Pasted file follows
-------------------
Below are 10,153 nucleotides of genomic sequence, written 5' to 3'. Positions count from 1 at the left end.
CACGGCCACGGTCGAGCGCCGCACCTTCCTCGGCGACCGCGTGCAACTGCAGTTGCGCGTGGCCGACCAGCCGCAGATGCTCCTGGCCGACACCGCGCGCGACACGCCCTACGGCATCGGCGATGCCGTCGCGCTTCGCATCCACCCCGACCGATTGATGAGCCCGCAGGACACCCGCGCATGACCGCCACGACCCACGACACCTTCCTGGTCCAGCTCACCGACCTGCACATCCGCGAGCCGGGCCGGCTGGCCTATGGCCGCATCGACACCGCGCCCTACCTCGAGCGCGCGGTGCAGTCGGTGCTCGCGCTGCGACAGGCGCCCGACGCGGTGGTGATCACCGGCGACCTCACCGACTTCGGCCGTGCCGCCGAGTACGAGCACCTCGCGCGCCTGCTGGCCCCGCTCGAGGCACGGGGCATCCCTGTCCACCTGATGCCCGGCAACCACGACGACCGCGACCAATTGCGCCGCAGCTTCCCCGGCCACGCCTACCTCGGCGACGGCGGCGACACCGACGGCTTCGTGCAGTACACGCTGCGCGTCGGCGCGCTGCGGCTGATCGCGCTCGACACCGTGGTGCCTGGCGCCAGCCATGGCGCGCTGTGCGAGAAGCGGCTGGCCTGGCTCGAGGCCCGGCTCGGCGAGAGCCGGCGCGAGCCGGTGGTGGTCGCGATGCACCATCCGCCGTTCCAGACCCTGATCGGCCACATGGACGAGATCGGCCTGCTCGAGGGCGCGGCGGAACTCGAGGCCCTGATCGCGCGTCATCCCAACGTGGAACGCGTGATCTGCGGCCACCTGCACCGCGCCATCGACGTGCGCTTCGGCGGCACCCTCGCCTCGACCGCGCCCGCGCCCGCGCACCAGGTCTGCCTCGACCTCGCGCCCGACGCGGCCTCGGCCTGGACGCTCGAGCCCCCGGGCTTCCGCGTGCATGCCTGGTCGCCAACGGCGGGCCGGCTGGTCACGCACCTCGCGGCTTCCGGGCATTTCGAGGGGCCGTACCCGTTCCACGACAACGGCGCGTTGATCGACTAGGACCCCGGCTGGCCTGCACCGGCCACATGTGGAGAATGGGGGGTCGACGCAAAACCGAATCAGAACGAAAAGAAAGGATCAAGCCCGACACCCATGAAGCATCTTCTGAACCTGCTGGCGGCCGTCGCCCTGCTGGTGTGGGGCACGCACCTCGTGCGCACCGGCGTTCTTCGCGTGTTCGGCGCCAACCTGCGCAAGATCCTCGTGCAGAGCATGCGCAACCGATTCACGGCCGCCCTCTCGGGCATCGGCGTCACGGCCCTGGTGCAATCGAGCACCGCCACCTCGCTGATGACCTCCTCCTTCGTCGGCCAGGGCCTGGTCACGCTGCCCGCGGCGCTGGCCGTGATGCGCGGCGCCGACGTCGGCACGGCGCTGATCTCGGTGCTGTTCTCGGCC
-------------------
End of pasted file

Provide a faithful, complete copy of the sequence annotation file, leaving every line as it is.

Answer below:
Below are 10,153 nucleotides of genomic sequence, written 5' to 3'. Positions count from 1 at the left end.
CACGGCCACGGTCGAGCGCCGCACCTTCCTCGGCGACCGCGTGCAACTGCAGTTGCGCGTGGCCGACCAGCCGCAGATGCTCCTGGCCGACACCGCGCGCGACACGCCCTACGGCATCGGCGATGCCGTCGCGCTTCGCATCCACCCCGACCGATTGATGAGCCCGCAGGACACCCGCGCATGACCGCCACGACCCACGACACCTTCCTGGTCCAGCTCACCGACCTGCACATCCGCGAGCCGGGCCGGCTGGCCTATGGCCGCATCGACACCGCGCCCTACCTCGAGCGCGCGGTGCAGTCGGTGCTCGCGCTGCGACAGGCGCCCGACGCGGTGGTGATCACCGGCGACCTCACCGACTTCGGCCGTGCCGCCGAGTACGAGCACCTCGCGCGCCTGCTGGCCCCGCTCGAGGCACGGGGCATCCCTGTCCACCTGATGCCCGGCAACCACGACGACCGCGACCAATTGCGCCGCAGCTTCCCCGGCCACGCCTACCTCGGCGACGGCGGCGACACCGACGGCTTCGTGCAGTACACGCTGCGCGTCGGCGCGCTGCGGCTGATCGCGCTCGACACCGTGGTGCCTGGCGCCAGCCATGGCGCGCTGTGCGAGAAGCGGCTGGCCTGGCTCGAGGCCCGGCTCGGCGAGAGCCGGCGCGAGCCGGTGGTGGTCGCGATGCACCATCCGCCGTTCCAGACCCTGATCGGCCACATGGACGAGATCGGCCTGCTCGAGGGCGCGGCGGAACTCGAGGCCCTGATCGCGCGTCATCCCAACGTGGAACGCGTGATCTGCGGCCACCTGCACCGCGCCATCGACGTGCGCTTCGGCGGCACCCTCGCCTCGACCGCGCCCGCGCCCGCGCACCAGGTCTGCCTCGACCTCGCGCCCGACGCGGCCTCGGCCTGGACGCTCGAGCCCCCGGGCTTCCGCGTGCATGCCTGGTCGCCAACGGCGGGCCGGCTGGTCACGCACCTCGCGGCTTCCGGGCATTTCGAGGGGCCGTACCCGTTCCACGACAACGGCGCGTTGATCGACTAGGACCCCGGCTGGCCTGCACCGGCCACATGTGGAGAATGGGGGGTCGACGCAAAACCGAATCAGAACGAAAAGAAAGGATCAAGCCCGACACCCATGAAGCATCTTCTGAACCTGCTGGCGGCCGTCGCCCTGCTGGTGTGGGGCACGCACCTCGTGCGCACCGGCGTTCTTCGCGTGTTCGGCGCCAACCTGCGCAAGATCCTCGTGCAGAGCATGCGCAACCGATTCACGGCCGCCCTCTCGGGCATCGGCGTCACGGCCCTGGTGCAATCGAGCACCGCCACCTCGCTGATGACCTCCTCCTTCGTCGGCCAGGGCCTGGTCACGCTGCCCGCGGCGCTGGCCGTGATGCGCGGCGCCGACGTCGGCACGGCGCTGATCTCGGTGCTGTTCTCGGCC